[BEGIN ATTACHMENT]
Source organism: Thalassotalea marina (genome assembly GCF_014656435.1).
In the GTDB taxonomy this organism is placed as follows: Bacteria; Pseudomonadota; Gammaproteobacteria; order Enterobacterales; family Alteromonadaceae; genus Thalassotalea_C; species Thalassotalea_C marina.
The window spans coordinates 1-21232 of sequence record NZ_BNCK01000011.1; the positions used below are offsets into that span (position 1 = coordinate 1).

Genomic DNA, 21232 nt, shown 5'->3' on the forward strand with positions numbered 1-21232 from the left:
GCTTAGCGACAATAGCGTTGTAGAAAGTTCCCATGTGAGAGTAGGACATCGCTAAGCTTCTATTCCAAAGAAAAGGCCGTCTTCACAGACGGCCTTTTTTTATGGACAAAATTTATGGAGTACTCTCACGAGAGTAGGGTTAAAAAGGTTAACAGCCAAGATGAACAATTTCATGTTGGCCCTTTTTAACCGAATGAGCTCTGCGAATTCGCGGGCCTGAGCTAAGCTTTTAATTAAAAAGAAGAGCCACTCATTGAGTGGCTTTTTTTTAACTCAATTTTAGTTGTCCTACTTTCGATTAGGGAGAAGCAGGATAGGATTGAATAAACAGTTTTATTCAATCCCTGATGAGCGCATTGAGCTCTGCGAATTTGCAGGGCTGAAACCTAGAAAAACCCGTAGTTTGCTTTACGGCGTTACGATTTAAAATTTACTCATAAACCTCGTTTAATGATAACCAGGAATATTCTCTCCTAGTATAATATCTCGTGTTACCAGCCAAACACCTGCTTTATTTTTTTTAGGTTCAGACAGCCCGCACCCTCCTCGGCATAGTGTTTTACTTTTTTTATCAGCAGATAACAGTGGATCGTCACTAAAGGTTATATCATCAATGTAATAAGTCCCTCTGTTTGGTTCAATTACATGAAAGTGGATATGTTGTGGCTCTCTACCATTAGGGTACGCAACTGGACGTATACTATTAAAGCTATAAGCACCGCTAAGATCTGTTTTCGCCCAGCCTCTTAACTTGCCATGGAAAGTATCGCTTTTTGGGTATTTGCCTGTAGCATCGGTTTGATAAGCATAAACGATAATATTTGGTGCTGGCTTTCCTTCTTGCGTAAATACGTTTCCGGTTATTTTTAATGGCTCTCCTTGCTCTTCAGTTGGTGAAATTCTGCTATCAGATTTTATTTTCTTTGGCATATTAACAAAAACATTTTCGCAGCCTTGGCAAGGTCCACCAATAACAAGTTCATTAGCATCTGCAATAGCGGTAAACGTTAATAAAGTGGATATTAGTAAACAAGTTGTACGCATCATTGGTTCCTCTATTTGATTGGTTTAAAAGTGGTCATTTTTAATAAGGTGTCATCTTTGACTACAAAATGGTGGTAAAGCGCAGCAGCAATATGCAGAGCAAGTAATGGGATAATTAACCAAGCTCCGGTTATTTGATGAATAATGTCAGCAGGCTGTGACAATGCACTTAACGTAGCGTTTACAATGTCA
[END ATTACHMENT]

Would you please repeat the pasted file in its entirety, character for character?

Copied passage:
Source organism: Thalassotalea marina (genome assembly GCF_014656435.1).
In the GTDB taxonomy this organism is placed as follows: Bacteria; Pseudomonadota; Gammaproteobacteria; order Enterobacterales; family Alteromonadaceae; genus Thalassotalea_C; species Thalassotalea_C marina.
The window spans coordinates 1-21232 of sequence record NZ_BNCK01000011.1; the positions used below are offsets into that span (position 1 = coordinate 1).

Genomic DNA, 21232 nt, shown 5'->3' on the forward strand with positions numbered 1-21232 from the left:
GCTTAGCGACAATAGCGTTGTAGAAAGTTCCCATGTGAGAGTAGGACATCGCTAAGCTTCTATTCCAAAGAAAAGGCCGTCTTCACAGACGGCCTTTTTTTATGGACAAAATTTATGGAGTACTCTCACGAGAGTAGGGTTAAAAAGGTTAACAGCCAAGATGAACAATTTCATGTTGGCCCTTTTTAACCGAATGAGCTCTGCGAATTCGCGGGCCTGAGCTAAGCTTTTAATTAAAAAGAAGAGCCACTCATTGAGTGGCTTTTTTTTAACTCAATTTTAGTTGTCCTACTTTCGATTAGGGAGAAGCAGGATAGGATTGAATAAACAGTTTTATTCAATCCCTGATGAGCGCATTGAGCTCTGCGAATTTGCAGGGCTGAAACCTAGAAAAACCCGTAGTTTGCTTTACGGCGTTACGATTTAAAATTTACTCATAAACCTCGTTTAATGATAACCAGGAATATTCTCTCCTAGTATAATATCTCGTGTTACCAGCCAAACACCTGCTTTATTTTTTTTAGGTTCAGACAGCCCGCACCCTCCTCGGCATAGTGTTTTACTTTTTTTATCAGCAGATAACAGTGGATCGTCACTAAAGGTTATATCATCAATGTAATAAGTCCCTCTGTTTGGTTCAATTACATGAAAGTGGATATGTTGTGGCTCTCTACCATTAGGGTACGCAACTGGACGTATACTATTAAAGCTATAAGCACCGCTAAGATCTGTTTTCGCCCAGCCTCTTAACTTGCCATGGAAAGTATCGCTTTTTGGGTATTTGCCTGTAGCATCGGTTTGATAAGCATAAACGATAATATTTGGTGCTGGCTTTCCTTCTTGCGTAAATACGTTTCCGGTTATTTTTAATGGCTCTCCTTGCTCTTCAGTTGGTGAAATTCTGCTATCAGATTTTATTTTCTTTGGCATATTAACAAAAACATTTTCGCAGCCTTGGCAAGGTCCACCAATAACAAGTTCATTAGCATCTGCAATAGCGGTAAACGTTAATAAAGTGGATATTAGTAAACAAGTTGTACGCATCATTGGTTCCTCTATTTGATTGGTTTAAAAGTGGTCATTTTTAATAAGGTGTCATCTTTGACTACAAAATGGTGGTAAAGCGCAGCAGCAATATGCAGAGCAAGTAATGGGATAATTAACCAAGCTCCGGTTATTTGATGAATAATGTCAGCAGGCTGTGACAATGCACTTAACGTAGCGTTTACAATGTCA